Last week, China's much-anticipated Third Plenum published a raft of policy reforms. Most notably, plans to loosen China's one child policy, abolish its notorious labour camps, encourage more private investment in state-owned enterprises, push through more rural land reforms, and advance more financial reform by liberalising interest rates and capital accounts.
Although the reform package is unlikely to have a big impact on China's immediate economic outlook, Mark Williams of Capital Economics argues that, if implemented effectively, it could allow for stronger growth over the medium term than would otherwise be the case. Most importantly, he says, the reforms will act as a cushion, "reducing the risk of a hard landing".
A pledge alongside the policies promised "decisive" reform in key areas by 2020, but no timetable was included, so we shouldn't hold our breath for a "major shift" in the country's economic model over the next couple of years, stresses Williams. The effect the reforms have will probably be positive, he adds, although "badly-sequenced reforms would create new dangers" - financial liberalisation can "amplify existing risks".
The near-term outlook, he continues, "will be determined to a far greater degree by how policymakers approach monetary and credit policy". Over recent weeks, the message from government has been its concern about the speed of credit growth. It makes sense for China's policymakers "to rein in current excesses as early as possible", in the context of opening up the financial sector (which has, in other countries, led to a credit boom followed by a bust), says Williams.
Senior Chinese officials seem unperturbed by slower GDP, so long as its not partnered with weakness in the labour market. Capital Economics' GDP forecasts remain, for that reason, unchanged - at seven per cent for 2014 and 6.5 per cent for 2015.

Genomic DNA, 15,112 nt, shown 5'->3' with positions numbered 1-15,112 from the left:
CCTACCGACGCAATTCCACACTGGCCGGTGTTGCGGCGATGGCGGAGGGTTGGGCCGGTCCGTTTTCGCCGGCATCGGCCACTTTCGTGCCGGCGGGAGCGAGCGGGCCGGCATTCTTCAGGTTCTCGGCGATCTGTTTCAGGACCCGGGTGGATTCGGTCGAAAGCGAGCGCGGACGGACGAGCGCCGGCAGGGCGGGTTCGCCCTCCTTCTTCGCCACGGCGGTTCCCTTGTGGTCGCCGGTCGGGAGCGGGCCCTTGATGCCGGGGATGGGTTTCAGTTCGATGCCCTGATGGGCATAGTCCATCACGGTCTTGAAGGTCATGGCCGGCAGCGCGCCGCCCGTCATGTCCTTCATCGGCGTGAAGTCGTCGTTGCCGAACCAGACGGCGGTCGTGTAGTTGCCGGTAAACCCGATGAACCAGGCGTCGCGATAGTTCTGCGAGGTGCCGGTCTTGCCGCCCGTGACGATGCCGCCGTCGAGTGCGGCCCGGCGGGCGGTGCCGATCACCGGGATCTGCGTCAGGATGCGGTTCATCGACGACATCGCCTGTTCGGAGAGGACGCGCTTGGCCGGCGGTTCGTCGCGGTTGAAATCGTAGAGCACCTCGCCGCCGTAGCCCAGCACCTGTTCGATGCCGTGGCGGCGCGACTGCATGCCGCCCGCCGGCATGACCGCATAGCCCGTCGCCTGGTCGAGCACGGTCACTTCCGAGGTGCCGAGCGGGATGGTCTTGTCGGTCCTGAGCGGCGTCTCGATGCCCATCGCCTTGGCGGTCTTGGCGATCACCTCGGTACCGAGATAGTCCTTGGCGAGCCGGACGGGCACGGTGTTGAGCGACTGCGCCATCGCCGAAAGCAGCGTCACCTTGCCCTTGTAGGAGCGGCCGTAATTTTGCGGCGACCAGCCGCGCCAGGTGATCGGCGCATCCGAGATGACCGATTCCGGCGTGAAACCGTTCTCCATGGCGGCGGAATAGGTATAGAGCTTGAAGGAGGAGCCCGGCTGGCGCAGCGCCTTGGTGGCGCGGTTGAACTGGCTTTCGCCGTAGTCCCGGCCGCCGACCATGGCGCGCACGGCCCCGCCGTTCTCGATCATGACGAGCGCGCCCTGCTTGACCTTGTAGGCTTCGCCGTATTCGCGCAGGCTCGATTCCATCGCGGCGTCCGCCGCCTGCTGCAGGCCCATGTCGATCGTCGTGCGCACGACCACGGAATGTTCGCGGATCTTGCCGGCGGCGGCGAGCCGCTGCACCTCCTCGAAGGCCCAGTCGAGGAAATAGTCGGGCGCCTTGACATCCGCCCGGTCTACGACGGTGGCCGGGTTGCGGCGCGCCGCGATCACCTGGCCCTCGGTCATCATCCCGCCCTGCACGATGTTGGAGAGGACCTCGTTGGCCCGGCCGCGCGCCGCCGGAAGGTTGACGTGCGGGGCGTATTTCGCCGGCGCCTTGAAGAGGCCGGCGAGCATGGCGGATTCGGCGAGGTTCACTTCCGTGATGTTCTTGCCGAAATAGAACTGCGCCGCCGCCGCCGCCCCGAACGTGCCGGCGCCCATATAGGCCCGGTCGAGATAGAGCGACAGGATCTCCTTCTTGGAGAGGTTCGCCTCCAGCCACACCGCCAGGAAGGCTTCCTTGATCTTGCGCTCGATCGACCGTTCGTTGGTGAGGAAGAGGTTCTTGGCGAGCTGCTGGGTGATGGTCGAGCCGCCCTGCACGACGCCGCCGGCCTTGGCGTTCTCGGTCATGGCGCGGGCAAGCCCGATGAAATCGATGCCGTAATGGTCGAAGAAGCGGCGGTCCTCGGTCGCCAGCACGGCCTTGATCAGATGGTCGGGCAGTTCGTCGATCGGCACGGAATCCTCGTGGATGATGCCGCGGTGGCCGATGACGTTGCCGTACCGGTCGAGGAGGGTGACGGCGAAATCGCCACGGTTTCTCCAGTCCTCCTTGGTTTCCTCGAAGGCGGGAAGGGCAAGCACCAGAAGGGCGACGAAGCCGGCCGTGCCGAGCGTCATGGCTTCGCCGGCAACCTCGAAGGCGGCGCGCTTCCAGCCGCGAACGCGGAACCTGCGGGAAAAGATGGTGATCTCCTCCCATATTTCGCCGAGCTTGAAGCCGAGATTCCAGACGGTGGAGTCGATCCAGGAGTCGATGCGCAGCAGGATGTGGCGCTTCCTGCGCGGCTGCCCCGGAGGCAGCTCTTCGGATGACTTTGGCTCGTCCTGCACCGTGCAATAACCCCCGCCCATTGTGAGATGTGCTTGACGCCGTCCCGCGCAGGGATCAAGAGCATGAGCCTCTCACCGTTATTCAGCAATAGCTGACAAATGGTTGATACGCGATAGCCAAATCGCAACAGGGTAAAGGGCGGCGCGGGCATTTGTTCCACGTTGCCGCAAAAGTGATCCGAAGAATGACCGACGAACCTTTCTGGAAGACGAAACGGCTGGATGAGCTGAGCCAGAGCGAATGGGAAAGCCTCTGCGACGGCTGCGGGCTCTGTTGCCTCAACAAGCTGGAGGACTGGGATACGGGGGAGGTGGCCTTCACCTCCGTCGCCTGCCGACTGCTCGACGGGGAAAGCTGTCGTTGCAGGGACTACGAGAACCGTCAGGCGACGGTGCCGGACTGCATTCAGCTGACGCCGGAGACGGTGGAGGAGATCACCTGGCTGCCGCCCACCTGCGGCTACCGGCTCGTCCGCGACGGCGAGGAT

For investors, there are two points to note, according to Williams. One is that the composition of growth would shift:
A rising share of income going to households should support consumer spending. Conversely, a shift of income away from state-owned firms and capital intensive industries would dampen investment spending. The service sector will benefit, while heavy industry will slow. Logistics, tourism and healthcare are among the sectors that should do well; commodities producers will suffer.
And two, that the reforms would negate the "threat of hard landing" as a result of badly-designated capital and ensuing widespread overcapacity. Not only would average growth be greater in a post-reform China, points out Williams, "but risks would be lower than if reforms didn’t happen".
Of course, the efficacy of the reforms depends on how quickly and effectively they are implemented. The problems China faced before last week's announcement won't just melt away. Williams concludes: "Growth today is still too reliant on investment channelled through an inefficient financial sector. Overcapacity remains a significant threat. The growing glut of unsold, newly-built properties is a particular concern."